Lowest = Sturston (0m of public road per hectare)
Public Roads and Public Rights of Way
Highest = Norwich (103m per hectare) Sheringham a close second with 101m
Lowest = Sturston (no public roads, no public rights of way)
As research and mapping progress we hope to be able to look in more depth at changing densities over time. It has already become clear from examining seventeenth and eighteenth-century maps of a number of places that processes such as parliamentary enclosure could dramatically reduce the number of paths and roads within a parish. However, in some cases similar processes are evident even in parishes which were untouched by enclosure acts.
When looking at patterns of rights of way across Norfolk some are unsurprising, such as the greater number of footpaths and lanes in the south east of the county and the relative sparseness of the north west. Examining the historic development of such contrasts will form a key part of our Pathways to History project, but as we sort through the results of fieldwork and documentary research we’ve started to explore and map a range of other patterns.
Firstly, we’ve been looking at the modern density of rights of way (footpaths, bridleways and byways), calculated in terms of metres of rights of way per hectare of each parish. On this basis the densest network of rights of way is to be found in the parish of Wacton, to the west of the A140 near Long Stratton. Anyone who has ever looked at an Ordnance Survey map of this area won’t be surprised by this – the mesh of paths and tracks across and around Wacton Common is striking even in an area with as many footpaths as south Norfolk. It might reasonably be expected that the other most densely ‘pathed’ parishes in Norfolk would be in this area, but the distribution of the top ten is rather more widespread.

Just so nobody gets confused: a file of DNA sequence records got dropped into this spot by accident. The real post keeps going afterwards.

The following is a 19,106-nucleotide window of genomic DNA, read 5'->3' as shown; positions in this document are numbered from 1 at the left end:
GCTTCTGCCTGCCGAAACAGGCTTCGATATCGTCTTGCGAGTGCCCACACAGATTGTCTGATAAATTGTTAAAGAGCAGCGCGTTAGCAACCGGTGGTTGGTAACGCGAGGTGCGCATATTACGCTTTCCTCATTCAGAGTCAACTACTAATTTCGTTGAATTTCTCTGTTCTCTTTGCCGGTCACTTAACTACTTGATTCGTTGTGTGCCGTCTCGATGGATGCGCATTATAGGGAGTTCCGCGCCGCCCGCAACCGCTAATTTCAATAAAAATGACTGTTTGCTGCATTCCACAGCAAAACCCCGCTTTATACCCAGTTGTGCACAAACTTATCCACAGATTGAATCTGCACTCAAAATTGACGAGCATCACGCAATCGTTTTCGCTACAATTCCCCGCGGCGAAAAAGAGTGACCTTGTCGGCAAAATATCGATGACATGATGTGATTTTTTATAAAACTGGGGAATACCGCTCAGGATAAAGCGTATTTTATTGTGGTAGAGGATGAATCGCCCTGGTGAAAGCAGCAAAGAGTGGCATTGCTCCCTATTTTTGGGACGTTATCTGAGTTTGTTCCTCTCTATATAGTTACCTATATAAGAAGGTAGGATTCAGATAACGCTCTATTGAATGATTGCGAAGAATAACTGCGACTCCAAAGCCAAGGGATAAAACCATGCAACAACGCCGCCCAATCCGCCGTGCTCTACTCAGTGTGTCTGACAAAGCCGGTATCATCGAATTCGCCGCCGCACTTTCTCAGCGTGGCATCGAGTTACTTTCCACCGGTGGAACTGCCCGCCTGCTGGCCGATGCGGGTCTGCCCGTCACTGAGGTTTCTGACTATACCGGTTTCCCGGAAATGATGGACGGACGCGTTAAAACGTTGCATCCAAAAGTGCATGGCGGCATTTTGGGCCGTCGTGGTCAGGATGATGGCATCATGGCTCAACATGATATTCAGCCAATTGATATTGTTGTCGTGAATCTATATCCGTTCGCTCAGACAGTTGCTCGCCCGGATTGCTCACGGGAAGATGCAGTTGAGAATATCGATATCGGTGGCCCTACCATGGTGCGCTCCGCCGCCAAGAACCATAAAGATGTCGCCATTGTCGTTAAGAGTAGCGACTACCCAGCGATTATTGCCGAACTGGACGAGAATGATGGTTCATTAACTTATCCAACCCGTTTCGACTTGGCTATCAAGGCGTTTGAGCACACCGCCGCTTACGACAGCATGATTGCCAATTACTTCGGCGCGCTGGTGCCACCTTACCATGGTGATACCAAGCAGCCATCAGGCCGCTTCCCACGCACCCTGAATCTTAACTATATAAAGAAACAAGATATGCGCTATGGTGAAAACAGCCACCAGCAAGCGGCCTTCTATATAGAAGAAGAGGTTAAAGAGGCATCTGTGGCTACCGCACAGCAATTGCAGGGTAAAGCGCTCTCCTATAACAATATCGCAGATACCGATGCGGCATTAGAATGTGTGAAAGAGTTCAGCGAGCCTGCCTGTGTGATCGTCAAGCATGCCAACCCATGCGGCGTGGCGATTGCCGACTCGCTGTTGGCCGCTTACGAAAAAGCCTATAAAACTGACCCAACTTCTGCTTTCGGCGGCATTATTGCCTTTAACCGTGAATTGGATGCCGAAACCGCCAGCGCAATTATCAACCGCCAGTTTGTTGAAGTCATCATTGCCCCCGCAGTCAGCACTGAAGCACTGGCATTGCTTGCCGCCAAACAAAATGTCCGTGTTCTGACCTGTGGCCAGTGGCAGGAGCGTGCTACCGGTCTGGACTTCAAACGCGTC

PROW(m) per HECTARE
Burston and Shimpling
Looking at these in a little more detail they can be divided into a number of categories. Firstly, there are those parishes which have high densities due to their diminutive areas, such as New Buckenham and Yelverton. Secondly there is Downham West, which scores highly here by virtue of the long bridleways and byways which follow the course of fenland rivers and dykes. Thirdly there are those parishes, such as Wacton and Runton where areas of common land survived much later than elsewhere in Norfolk. Indeed, Runton is one of the few places in this region where open field strips survived late enough to be included on the first edition six inch and twenty five inch Ordnance Survey maps of the 1880s. Drayton is a somewhat surprising entry in the top ten, particularly as there appear to be very few rights of way on modern maps. However, the definitive map for Norfolk includes a cluster of footpaths around Drayton Wood and Canham’s Hill which help to explain the results above. You can see them on Norfolk County Council’s interactive map here – http://www.countrysideaccess.norfolk.gov.uk/interactive-map.aspx
Further research, both fieldwork and documentary, will undoubtedly shed more light on these patterns; and on the more detailed history of rights of way within individual parishes.
Throughout June and July our Pathways to History project has been making steady progress, with the results of fieldwork surveys coming in from all over the county. We’ve also been invited to visit a number of parishes to take part in walks with local groups, making the most of an unusually hot and dry summer. Back in June we went to Felmingham and Beachamwell, parishes at opposite ends of the county but with some similarities in landscape terms due to their sandy soils and heaths. Until the nineteenth century many of Norfolk’s heathlands were criss-crossed by dense networks of tracks, many of which disappeared as parishes were enclosed. Walking from Felmingham church to Bryant’s Heath we followed one such track (now a public footpath) which has survived, crossing the heath and then leading on towards North Walsham. A number of other tracks can also be seen on the heath, some of them significantly sunken.